Under the leadership of a new administration, our nation’s strategy on dealing with coronavirus will change
Last week, America ushered in a new presidential administration and with it an abundance of new policies. President Biden immediately began signing executive orders to reverse President Trump’s initiatives and to recentralize much of the power in combating the ongoing pandemic.
While on the campaign trail, former Vice President Mike Pence attacked the Biden plan saying that, “The reality is, when you look at the Biden plan, it reads an awful lot like what President Trump and I and our task force have been doing every step of the way.”
In the months leading up to the election, the way the Trump administration managed the coronavirus outbreak was a major concern for many Americans. Biden’s staunch commitment to take decisive action against the pandemic was a major campaign promise that may have helped him win. So how will the Biden administration’s response differ from its predecessor?
The steps President Biden has taken in the first week of his administration have already outlined how the current president differs from his predecessor. Their major differences lie in their approaches to the pandemic on a federal level and their role in the vaccine distribution.
Response of federal government
The fundamental difference is the increased involvement of the federal government in carrying out initiatives combating the virus and its harmful economic repercussions. Trump’s model delegated the authority to respond to individual states in the early months of the virus, largely due to the disproportionate level of impact around the country. Biden intends to spearhead a much more hands-on approach with his proposed $1.9 trillion “American Rescue Plan.”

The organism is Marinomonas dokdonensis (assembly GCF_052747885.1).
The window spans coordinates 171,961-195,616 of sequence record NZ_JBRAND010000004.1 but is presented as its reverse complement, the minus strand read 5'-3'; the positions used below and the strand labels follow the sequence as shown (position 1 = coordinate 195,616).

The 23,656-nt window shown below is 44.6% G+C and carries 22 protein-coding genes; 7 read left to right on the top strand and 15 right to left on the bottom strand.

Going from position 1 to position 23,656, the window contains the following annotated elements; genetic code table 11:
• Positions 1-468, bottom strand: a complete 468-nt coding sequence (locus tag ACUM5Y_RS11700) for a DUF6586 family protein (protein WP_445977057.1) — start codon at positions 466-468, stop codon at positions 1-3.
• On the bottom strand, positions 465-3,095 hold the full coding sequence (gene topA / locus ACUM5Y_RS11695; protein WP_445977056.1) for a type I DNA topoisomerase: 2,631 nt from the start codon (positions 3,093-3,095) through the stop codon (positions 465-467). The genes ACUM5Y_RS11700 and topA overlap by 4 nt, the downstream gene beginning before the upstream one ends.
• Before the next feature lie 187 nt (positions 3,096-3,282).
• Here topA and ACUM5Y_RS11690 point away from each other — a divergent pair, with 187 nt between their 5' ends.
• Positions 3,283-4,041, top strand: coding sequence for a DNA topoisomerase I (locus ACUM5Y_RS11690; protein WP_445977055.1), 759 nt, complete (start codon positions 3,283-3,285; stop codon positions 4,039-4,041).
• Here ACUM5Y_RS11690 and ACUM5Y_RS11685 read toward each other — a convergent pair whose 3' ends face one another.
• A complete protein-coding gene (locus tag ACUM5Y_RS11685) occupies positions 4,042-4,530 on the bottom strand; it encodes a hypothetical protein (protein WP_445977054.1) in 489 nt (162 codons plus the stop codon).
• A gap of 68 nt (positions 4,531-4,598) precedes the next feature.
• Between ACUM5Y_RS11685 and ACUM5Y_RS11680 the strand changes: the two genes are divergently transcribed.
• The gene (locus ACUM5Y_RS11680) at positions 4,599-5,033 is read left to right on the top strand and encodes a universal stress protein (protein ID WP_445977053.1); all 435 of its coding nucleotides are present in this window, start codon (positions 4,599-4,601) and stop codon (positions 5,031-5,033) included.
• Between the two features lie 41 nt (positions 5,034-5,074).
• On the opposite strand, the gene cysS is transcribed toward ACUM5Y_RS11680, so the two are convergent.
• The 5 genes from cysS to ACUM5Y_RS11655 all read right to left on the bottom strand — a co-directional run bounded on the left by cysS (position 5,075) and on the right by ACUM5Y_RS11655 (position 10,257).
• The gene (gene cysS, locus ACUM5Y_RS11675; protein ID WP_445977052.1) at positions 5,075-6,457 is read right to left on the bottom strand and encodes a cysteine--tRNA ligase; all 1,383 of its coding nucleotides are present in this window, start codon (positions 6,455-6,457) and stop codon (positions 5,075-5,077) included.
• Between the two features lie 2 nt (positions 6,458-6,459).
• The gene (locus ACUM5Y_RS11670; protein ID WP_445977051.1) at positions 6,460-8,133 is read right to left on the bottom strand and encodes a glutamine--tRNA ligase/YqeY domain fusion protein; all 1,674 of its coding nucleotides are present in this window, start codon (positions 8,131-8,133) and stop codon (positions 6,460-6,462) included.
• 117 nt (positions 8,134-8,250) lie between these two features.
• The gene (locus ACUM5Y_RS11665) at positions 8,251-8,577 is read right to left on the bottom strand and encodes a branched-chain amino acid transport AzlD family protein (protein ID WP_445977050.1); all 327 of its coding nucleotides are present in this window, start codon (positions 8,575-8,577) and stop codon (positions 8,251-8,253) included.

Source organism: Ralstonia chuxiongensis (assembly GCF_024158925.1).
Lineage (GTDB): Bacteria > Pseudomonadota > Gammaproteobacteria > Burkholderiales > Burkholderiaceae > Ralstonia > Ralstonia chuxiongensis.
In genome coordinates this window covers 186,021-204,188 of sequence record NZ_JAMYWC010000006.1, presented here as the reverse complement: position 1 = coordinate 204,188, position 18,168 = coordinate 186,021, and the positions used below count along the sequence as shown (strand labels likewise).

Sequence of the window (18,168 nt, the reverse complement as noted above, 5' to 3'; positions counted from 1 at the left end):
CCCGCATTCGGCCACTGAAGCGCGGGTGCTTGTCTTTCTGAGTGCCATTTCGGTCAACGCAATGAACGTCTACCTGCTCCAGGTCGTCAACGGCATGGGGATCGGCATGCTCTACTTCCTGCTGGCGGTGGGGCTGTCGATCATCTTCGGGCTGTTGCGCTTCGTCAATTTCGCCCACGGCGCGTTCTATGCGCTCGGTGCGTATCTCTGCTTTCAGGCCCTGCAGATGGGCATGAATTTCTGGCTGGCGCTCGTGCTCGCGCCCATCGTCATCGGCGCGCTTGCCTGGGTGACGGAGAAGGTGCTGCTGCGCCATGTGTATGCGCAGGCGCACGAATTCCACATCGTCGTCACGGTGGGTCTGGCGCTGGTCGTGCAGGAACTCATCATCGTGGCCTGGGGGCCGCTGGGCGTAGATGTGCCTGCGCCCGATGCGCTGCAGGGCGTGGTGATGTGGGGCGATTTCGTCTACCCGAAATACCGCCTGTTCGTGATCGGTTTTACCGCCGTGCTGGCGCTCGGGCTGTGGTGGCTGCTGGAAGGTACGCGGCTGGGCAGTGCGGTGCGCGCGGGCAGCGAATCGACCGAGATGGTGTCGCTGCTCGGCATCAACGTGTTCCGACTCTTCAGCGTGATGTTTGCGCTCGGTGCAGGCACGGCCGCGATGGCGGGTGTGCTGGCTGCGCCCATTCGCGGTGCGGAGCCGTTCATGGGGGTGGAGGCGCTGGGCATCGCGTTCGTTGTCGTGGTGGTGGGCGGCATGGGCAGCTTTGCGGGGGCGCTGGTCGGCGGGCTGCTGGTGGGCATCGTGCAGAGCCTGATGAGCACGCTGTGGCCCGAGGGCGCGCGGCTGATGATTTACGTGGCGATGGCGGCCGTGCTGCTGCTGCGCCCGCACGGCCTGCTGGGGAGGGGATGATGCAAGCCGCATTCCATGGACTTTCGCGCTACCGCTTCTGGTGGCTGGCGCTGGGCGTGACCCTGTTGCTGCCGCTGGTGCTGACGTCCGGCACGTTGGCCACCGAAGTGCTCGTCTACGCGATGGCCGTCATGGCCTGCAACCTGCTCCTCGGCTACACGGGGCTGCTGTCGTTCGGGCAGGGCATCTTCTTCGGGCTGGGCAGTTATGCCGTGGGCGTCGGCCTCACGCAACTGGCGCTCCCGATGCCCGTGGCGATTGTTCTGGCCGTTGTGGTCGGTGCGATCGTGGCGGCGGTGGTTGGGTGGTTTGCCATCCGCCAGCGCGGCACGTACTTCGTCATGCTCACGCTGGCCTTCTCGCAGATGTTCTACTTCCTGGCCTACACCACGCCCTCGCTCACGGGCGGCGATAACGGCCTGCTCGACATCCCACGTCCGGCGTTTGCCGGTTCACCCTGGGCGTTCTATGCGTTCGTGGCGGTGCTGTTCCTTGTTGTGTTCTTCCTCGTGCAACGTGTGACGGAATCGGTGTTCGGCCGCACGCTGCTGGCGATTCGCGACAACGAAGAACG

Biden believes the high spending outlined in the bill is necessary to avoid further economic damage, stating during his first days in office that a, “failure to do so will cost us dearly.”
If passed by Congress, his plan will provide $1400 stimulus payments for most Americans, $350 billion for first responders and essential workers, $90 billion to aid devastated small businesses and $400 billion to expand vaccinations and testing. It also puts money toward the safe reopening of schools and includes other small provisions, one of which would increase the national minimum wage to $15 per hour.
Role in vaccine distribution
Another difference between the administrations is their role in the success of vaccines. There has been a consensus among medical experts that the widespread availability of an effective vaccine preventing the virus is vitally important for a safe return to normal life.
Trump’s “Operation Warp Speed” presided over the expedited development, authorization, manufacturing and distribution of around 31 million Pfizer and Moderna vaccines by the time he left office. Biden credited Trump for this accomplishment but criticized him for his lack of a distribution plan. Only 15.7 million vaccines were administered before Biden was sworn in.
As the newly elected president, Biden is responsible for ensuring the efficient distribution of the vaccine. Biden has often said his goal of 100 million vaccines being given in 100 days is lofty, but it’s a goal that was being met by his predecessor. In the Trump administration’s final days, roughly 1 million vaccines were being administered per day.
His administration intends to establish vaccination locations in community centers nationwide and employ mobile vaccination teams. He also plans to purchase 200 million more doses from Pfizer and Moderna and systematically distribute all available doses at a rate of 10 million per week.
Biden’s key advantage
Though he begins his term as president in the middle of one of the worst national crises our country has faced, Biden’s advantage will be the year he had to witness and assess the shortcomings of the Trump administration’s response to the outbreak and spread of the coronavirus. After his record-setting 45 executive-order first week in office, all eyes are on Joe Biden to lead the nation to the end of the pandemic.